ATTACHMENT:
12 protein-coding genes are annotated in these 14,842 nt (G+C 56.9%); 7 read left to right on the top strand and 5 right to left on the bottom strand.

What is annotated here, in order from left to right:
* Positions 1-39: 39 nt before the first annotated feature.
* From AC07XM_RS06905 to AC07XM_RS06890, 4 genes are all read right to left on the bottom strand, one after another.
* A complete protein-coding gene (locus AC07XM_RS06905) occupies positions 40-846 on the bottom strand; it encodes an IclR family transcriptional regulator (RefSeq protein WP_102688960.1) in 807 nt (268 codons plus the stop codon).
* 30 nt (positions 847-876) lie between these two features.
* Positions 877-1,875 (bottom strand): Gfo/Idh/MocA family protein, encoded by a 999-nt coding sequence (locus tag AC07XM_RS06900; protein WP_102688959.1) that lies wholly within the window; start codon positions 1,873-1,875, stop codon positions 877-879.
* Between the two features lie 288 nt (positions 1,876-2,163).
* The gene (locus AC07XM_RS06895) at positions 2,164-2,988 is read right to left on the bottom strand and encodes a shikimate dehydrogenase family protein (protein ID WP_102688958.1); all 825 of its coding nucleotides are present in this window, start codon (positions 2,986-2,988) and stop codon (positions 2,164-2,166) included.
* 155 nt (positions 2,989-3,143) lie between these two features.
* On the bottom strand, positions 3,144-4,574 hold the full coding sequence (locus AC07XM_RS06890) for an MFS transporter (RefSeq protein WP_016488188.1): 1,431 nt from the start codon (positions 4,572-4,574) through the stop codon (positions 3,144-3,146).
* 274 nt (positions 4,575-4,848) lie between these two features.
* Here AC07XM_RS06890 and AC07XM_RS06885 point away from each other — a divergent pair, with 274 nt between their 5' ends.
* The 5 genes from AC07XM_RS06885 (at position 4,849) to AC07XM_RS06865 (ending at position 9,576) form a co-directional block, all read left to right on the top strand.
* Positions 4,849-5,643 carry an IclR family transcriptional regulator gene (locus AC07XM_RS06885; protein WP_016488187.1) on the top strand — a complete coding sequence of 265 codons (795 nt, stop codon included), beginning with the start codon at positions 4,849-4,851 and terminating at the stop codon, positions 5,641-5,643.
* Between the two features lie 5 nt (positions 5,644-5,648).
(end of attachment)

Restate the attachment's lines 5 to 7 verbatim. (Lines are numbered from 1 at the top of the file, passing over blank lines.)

* A complete protein-coding gene (locus AC07XM_RS06905) occupies positions 40-846 on the bottom strand; it encodes an IclR family transcriptional regulator (RefSeq protein WP_102688960.1) in 807 nt (268 codons plus the stop codon).
* 30 nt (positions 847-876) lie between these two features.
* Positions 877-1,875 (bottom strand): Gfo/Idh/MocA family protein, encoded by a 999-nt coding sequence (locus tag AC07XM_RS06900; protein WP_102688959.1) that lies wholly within the window; start codon positions 1,873-1,875, stop codon positions 877-879.